(January 8, 2003) -- In the second of a pair of closely watched cases on which the future of much of LB's Campaign Reform Act (Prop M) depended, a CA Court of Appeal has upheld City Hall's power to pursue civil enforcement of the voter-enacted ordinance...this time applied to activities by the CA Republican Party which in April 2003 backed a candidate for Mayor.
The victory means a clean sweep for LB City Attorney Bob Shannon, who personally argued both cases before separate three-judge panels of the 2d district CA Court of Appeals...and prevailed in both.
In the latest ruling, the appellate court reversed a lower court and reinstated a City Hall civil enforcement action that alleges the CA GOP violated Prop M's expenditure limit with April 2002 actions -- not directed or controlled by a candidate -- that supported Norm Ryan for Mayor.
The CA GOP, which denies any wrongdoing, argued that its actions were 1st Amendment protected speech in communication with party members who are registered Republicans.
In upholding City Hall's pursuit of its Prop M civil enforcement action, the Court of Appeal noted that a separate appellate panel had (in Aug. 2003) upheld a LB Prop M civil enforcement action against CA Citizens for Neighborhood Empowerment (CCNE). CCNE, an independent committee not directed or controlled by a candidate, backed then-Mayoral candidate Dan Baker in the April 2002 election. City Hall's civil enforcement action alleges CCNE violated Prop M by accepting contributions in excess of Prop M's limits.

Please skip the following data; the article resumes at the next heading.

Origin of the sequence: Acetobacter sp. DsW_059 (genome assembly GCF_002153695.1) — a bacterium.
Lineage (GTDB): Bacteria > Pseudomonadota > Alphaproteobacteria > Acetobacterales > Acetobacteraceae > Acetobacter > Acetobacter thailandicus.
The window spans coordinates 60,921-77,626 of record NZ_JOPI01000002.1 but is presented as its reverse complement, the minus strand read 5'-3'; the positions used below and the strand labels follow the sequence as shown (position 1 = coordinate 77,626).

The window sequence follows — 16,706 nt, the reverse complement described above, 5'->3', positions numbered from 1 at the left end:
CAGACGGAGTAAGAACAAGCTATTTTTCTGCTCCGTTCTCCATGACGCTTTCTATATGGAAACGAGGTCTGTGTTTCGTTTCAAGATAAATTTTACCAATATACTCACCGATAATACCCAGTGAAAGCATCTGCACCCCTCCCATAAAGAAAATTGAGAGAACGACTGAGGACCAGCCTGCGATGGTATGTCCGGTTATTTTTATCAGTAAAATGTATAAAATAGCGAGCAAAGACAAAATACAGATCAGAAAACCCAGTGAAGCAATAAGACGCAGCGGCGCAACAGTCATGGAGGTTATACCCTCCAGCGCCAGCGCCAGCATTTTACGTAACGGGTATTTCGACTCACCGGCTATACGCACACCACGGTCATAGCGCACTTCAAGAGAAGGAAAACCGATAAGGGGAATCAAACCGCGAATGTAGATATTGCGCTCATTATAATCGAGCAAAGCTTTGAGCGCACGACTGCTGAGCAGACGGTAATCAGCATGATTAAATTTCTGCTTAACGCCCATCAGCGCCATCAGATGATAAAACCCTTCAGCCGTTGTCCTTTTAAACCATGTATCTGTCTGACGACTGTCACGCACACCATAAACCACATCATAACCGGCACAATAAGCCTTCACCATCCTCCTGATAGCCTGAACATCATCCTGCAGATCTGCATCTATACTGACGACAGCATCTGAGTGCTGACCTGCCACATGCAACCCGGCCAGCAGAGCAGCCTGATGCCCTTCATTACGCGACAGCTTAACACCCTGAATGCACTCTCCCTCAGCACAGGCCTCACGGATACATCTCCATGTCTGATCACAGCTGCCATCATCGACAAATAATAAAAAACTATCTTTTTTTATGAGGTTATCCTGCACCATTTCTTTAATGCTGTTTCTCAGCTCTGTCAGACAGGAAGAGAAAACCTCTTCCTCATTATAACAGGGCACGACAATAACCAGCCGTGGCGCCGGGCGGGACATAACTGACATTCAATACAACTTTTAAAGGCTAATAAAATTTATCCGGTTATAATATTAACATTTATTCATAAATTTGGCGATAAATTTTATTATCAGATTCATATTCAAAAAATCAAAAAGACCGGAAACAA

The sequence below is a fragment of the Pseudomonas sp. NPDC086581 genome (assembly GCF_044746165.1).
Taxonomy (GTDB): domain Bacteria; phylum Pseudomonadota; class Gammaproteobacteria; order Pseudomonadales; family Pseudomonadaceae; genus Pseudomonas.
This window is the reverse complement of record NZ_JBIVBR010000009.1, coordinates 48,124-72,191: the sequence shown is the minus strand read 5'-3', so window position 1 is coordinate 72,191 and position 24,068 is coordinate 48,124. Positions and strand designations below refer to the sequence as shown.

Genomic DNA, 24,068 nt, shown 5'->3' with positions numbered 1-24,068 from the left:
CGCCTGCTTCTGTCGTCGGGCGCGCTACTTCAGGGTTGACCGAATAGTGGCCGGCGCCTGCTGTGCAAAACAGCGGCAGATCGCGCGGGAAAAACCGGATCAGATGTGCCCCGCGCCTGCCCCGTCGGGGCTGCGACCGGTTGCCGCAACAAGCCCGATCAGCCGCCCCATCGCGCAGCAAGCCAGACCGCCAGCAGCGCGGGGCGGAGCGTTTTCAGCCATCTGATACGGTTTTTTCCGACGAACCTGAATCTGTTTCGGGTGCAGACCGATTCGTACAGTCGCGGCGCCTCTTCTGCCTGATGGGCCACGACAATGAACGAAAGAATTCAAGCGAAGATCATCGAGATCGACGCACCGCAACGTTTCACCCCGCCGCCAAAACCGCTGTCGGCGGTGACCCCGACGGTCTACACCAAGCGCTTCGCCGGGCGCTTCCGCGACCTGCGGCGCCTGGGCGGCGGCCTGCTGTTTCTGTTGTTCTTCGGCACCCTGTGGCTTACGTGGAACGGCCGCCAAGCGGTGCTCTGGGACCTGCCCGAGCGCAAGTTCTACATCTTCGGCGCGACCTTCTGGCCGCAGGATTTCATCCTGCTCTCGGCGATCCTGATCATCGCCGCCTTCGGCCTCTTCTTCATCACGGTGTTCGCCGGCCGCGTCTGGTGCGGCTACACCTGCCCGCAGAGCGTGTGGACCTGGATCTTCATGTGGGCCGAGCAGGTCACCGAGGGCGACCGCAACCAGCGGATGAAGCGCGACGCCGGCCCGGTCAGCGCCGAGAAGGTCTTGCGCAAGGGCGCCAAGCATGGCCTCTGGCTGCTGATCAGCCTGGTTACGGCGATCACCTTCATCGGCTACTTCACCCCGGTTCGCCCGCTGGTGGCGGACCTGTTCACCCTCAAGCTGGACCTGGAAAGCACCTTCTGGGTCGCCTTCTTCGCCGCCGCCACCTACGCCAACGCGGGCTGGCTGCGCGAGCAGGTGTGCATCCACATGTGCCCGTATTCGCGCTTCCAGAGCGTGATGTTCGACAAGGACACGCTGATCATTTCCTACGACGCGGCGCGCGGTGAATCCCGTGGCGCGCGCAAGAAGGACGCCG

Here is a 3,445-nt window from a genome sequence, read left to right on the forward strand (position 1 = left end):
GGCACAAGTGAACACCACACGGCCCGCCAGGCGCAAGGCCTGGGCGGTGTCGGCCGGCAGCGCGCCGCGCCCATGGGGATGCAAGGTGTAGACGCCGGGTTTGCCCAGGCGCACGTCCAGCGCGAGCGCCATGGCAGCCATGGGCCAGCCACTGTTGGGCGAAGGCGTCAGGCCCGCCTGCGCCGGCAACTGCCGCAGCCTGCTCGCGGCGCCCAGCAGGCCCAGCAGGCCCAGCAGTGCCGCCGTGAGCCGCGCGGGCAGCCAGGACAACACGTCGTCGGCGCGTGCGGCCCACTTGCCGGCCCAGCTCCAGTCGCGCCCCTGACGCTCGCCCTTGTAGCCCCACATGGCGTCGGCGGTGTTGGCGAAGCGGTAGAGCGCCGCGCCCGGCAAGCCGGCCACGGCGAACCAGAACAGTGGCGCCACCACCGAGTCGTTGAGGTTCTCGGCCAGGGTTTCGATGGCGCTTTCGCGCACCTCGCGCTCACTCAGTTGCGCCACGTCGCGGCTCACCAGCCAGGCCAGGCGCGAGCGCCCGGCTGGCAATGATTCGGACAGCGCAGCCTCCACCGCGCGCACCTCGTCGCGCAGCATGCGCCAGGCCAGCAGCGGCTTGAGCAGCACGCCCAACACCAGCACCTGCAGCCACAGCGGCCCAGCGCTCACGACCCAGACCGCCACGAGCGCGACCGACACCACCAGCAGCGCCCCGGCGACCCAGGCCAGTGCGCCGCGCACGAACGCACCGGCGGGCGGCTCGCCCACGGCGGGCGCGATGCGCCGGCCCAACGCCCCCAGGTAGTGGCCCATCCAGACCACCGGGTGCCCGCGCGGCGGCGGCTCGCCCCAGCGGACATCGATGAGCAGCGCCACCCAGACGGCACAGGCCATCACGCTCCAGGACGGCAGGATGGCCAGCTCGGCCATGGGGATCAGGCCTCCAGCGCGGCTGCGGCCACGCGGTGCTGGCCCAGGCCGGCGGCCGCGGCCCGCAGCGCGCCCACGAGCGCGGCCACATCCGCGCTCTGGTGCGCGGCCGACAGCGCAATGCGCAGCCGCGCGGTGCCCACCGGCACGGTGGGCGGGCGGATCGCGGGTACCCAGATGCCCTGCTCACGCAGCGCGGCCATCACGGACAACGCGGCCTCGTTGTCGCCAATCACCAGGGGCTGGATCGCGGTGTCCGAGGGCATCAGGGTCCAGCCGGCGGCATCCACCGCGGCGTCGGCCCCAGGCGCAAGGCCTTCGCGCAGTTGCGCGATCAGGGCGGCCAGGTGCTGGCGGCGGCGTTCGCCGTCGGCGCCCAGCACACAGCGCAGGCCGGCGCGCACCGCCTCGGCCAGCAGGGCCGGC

CCNE denies any wrongdoing...and neither Ryan nor Baker are alleged to have committed any wrongdoing in either case.
The CCNE case is now being litigated...and the CA GOP case is now also remanded (sent back) to the trial court to proceed.
The Court of Appeal said issues such as whether Prop M is preempted by state law and whether the CA Republican Party broke any law "are a matter for decision in the trial court in the first instance upon remand of the case."
In the CCNE case, the Court of Appeal ruled LB's civil enforcement action was not subject to dismissal under the state's anti-SLAPP suit law and ordered that ruling certified for publication so it can be cited as precedent in subsequent cases. The Court of Appeal ruling in the CA GOP case is not certified for publication, but the CCNE opinion -- a key decision -- remains published precedent.
As in the CCNE case, the appellate court in the CA GOP case awarded LB City Hall its costs on appeal.
City Att'y Wins Big Reversal In Court of Appeal: Justices Say LB Campaign Reform Act Isn't Subject To Anti-SLAPP Suit Defense, Reinstate Prop M Enforcement Action Against CCNE (stemming from April 2002 election) (includes Court of Appeal opinion)
Read Briefs By Both Sides In City of LB Appeal Of Lower Court Dismissal Of City's Prop M (LB Campaign Reform Act) Civil Enforcement Action Against CCNE
Court of Appeal Hears Oral Argument In CCNE / LB Campaign Reform Act Case